England 171 for 8 (Roy 45, Moeen 31, Holder 2-25) beat West Indies 170 for 8 (Shepherd 44*, Hosein 44*, Moeen 3-24) by 1 run
Victory finally gave England’s supporters something to savour amid a gruelling winter across formats and continents. It had been almost three months since they beat Sri Lanka in Sharjah at the T20 World Cup, with the seven defeats and a draw from eight subsequent fixtures encompassing a semi-final exit, another Ashes disaster and then Saturday’s nine-wicket hammering.
Shepherd, Hosein put Windies up England
Pollard spoke at the toss of the importance of consistency for a West Indies side featuring several young players looking to find their feet at international level. But after a tone-setting display in the first T20I, this seemed like a performance of familiar failings – missed chances in the field proving costly, before they nosedived into trouble with the bat.
The result looked a foregone conclusion when Fabian Allen picked out square leg at the start of the 16th over, but the folly of West Indies’ top order not looking to take the game deeper was then exposed as Shepherd and Hosein almost snatched a sensational victory from the jaws of miserable defeat. Jordan’s 18th over went for 23, bringing flashbacks to England’s T20 World Cup semi-final loss against New Zealand, before Saqib Mahmood threatened to go to pieces defending 30 from the final over.
Hosein hit two fours from three legitimate balls, to go with a couple of wides, and although England were mathematically safe Mahmood could not afford any more extras. He was duly beasted for 6-6-6, as Hosein finished unbeaten on 44 from 16 – doubling his previous best score in T20 cricket – but with his head in his hands. Shepherd had 44 off 28 at the other end, their unbroken 72-run stand setting a T20I record for the ninth wicket.
Topley had not been named in an England T20I XI since their second game at the 2016 World T20 – a tournament at which he bowled 4.1 overs at a cost of 55 runs. Four back stress fractures and endless months in rehab had left him questioning his future in the game, and although he returned to the ODI set-up in 2020 and played twice in India last year, a side strain prevented him from making a case for the World Cup in the UAE (although he was eventually called in as an injury replacement).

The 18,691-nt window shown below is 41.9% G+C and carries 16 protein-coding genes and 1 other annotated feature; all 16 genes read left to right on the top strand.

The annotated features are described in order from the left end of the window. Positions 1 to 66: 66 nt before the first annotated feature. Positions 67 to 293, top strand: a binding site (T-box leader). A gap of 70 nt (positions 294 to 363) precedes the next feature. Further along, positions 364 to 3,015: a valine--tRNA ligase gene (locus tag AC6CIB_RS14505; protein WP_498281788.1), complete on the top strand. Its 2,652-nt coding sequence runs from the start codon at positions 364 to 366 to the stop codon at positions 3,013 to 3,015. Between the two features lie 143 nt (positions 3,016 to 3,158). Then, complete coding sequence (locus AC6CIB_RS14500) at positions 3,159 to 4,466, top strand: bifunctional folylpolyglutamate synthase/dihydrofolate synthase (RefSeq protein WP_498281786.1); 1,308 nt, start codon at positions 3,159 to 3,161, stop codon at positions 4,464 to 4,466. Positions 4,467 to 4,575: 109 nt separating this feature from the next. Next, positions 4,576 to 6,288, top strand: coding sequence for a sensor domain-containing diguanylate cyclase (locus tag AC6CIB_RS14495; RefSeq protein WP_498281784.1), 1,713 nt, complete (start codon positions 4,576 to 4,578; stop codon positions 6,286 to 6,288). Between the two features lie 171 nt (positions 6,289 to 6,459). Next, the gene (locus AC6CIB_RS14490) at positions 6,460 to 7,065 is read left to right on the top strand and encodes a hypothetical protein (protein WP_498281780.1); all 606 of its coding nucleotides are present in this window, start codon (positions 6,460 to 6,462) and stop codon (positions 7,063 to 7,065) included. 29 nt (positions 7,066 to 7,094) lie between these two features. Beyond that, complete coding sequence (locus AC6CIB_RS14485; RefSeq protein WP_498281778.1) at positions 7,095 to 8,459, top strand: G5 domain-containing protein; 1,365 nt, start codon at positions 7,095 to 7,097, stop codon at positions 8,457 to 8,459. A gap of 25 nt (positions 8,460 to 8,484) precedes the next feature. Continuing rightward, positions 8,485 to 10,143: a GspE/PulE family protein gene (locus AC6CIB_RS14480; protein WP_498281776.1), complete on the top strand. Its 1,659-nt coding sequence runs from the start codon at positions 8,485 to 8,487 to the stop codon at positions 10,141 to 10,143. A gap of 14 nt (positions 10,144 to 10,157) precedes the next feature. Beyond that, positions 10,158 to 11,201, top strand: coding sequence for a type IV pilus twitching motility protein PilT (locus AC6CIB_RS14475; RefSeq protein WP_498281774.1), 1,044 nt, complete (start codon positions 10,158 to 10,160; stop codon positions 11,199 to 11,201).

Given the new ball after replacing Tymal Mills in Barbados, Topley immediately demonstrated the attributes that saw him capped by England as a 21-year-old. His third delivery was a full inswinger that rapped Brandon King on the front pad, dispatching the batter whose calm half-century had seen West Indies home in the first game – a marginal call in the end, though Hawk-Eye upheld umpire Nigel Duguid’s decision.
Better was to come in Topley’s second over. Shai Hope dug out another inswinging bolt from on high, and seemingly got enough on it to send the ball back past the bowler. Topley flung his 6ft 7in frame down to half-stop it to his left, but still Hope thought he would able to scramble through – only for the bowler to turn, run and hurl himself full length, scooping the ball one-handed into the stumps with the opener short.
“If that’s out, that is unbelievable!” Sam Billings, England’s wicketkeeper, could be heard saying on the stump mic. In fact, it could have been out twice, as replays showed the delivery had brushed Hope’s boot first and would have lbw if reviewed. Topley was denied another wicket when Liam Dawson dropped Pooran, but figures of 1 for 10 from three overs in the powerplay had left West Indies floundering.
Roy sparks (eventually)
England could hardly have made a worse start to their innings this time around, having been 10 for 3 after two overs on Saturday. But after becoming the first of four batters to go boundary-and-then-out in the first T20I, Roy took a more circumspect approach in a bid to give the innings some solid foundations.
Tom Banton made the early running, reverse-sweeping to good effect, and although England lost two wickets in the sixth over – Allen holding a sharp return catch off Banton before dislodging James Vince’s off bail – they were in reasonably good shape on 40 for 2 at the end of the powerplay.
Roy had unleashed a couple of staccato bursts, reverse-chipping four and blasting Sheldon Cottrell down the ground, but by the halfway stage of the innings he had eked out 17 off 23. In a warm-up game a few days ago, he had creamed a 36-ball hundred; and all of sudden, with the resumption after drinks, he flicked the same switch.
Allen had 2 for 26 from three overs at that stage, but saw his first ball carved through point. A dot followed, before Roy unleashed: a slog-sweep into the stands followed by one that disappeared out of the ground over long-on, then fours clubbed through midwicket and point. Although he fell two deliveries later, England had found their spark. From 64 for 2, they crunched 107 from the second ten.
Alan Gardner is a deputy editor at ESPNcricinfo. @alanroderick